Just days after kicking off the new program, ESPN has pulled the plug on Barstool Van Talk after airing just one episode.

In a statement, ESPN head honcho John Skipper said the program was cancelled "effective immediately." The problem seems to be the subject matter that was covered in the first episode and the way in which it was communicated to the viewing public. “While we had approval on the content of the show, I erred in assuming we could distance our efforts from the Barstool site and its content," added Skipper. Barstool Sports, one of ESPN's latest bedfellows, is a sports site that is known curating admittedly raunchy content to a young, millennial audience, a demographic that the Mothership was certainly hoping to capitalize on in terms of advertising dollars. Alas, this abrupt cancellation will more than likely divide the two sides and their styles of content generation even further.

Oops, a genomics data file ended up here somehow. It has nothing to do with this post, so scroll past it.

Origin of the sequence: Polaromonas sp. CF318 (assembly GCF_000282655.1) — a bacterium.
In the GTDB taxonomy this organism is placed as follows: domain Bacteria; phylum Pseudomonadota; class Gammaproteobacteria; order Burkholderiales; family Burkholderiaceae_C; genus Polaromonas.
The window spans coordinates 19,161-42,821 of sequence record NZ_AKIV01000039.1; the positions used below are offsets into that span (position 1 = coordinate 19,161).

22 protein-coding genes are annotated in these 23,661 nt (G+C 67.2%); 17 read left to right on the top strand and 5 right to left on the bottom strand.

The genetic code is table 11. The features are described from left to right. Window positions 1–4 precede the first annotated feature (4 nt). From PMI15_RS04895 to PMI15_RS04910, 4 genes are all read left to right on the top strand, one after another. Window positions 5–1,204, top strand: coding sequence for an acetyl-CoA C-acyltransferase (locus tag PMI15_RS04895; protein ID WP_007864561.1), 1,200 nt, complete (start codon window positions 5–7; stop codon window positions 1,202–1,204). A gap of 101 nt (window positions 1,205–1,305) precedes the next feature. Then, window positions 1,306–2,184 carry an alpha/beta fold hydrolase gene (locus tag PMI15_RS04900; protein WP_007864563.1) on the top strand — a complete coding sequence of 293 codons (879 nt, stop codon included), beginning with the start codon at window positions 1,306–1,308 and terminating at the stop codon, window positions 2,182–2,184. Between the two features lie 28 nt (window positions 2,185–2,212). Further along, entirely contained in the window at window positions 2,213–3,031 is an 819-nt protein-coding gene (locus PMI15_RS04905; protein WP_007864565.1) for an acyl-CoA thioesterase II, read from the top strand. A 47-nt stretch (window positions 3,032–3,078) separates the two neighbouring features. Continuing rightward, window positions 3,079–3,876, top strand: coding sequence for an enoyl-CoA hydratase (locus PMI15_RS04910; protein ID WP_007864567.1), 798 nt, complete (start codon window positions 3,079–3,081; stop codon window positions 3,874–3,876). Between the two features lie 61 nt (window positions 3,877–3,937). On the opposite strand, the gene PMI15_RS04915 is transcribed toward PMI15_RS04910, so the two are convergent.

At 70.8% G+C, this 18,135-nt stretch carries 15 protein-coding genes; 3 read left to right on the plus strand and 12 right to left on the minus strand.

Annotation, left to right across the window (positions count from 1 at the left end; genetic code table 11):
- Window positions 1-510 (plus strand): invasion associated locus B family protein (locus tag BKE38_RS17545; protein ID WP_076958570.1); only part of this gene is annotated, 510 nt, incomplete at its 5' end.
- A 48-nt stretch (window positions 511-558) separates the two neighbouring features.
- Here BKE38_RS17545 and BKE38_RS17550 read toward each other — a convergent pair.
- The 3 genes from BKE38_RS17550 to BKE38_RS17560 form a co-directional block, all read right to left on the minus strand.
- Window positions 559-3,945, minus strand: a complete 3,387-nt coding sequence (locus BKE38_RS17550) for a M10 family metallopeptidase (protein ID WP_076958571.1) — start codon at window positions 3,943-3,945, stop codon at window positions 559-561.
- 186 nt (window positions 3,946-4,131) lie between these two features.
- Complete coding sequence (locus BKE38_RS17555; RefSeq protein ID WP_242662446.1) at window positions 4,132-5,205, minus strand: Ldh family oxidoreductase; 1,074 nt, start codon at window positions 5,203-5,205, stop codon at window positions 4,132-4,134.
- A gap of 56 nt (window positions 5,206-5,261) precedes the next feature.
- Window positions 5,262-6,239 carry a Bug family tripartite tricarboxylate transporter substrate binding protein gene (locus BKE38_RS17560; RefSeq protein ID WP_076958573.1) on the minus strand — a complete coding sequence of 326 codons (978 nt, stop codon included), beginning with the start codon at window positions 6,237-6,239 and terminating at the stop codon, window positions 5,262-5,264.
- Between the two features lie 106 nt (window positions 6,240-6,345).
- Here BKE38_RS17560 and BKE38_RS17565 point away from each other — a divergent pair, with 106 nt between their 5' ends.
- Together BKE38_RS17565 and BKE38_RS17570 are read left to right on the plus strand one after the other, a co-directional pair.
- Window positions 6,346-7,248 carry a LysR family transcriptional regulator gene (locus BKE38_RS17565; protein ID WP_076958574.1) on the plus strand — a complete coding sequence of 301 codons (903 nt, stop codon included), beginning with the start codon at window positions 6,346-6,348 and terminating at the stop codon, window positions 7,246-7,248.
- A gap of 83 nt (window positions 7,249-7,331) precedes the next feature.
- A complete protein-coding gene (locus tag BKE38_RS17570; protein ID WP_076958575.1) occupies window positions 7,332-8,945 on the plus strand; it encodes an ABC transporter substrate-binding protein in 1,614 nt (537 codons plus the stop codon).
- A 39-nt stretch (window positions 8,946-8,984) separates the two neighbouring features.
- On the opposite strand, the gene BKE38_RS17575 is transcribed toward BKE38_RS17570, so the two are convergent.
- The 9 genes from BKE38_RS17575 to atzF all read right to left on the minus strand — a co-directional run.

The interview/comedy show, which was briefly hosted by Barstool’s Dan “Big Cat” Katz and PFT Commenter, featured Henry Lockwood as a producer. The three men produce the comedic sports podcast Pardon My Take, a show that is known for assuming mocking tone that is aimed at the popular sports media outlets. ESPN, which is owned by Disney, always seemed to be an awkward fit with Barstool and their brand of humor, but things seemed to have come to a head with this decision. There have also been accusations, as per Variety, of Barstool's penchant for making racist or sexist comments about men and women in the news, with an example being when they called the 2015 Miss America winner "a whore."

In an "emergency press conference" video released on social media, Barstool's founder Dan Portnoy cited "internal pressure" as the main reason why ESPN decided to can Van Talk. “ESPN needed us more than we needed them,” he said, insisting that Barstool was not sexist or racist. “We make fun of everybody," he added. Watch the entire video response below.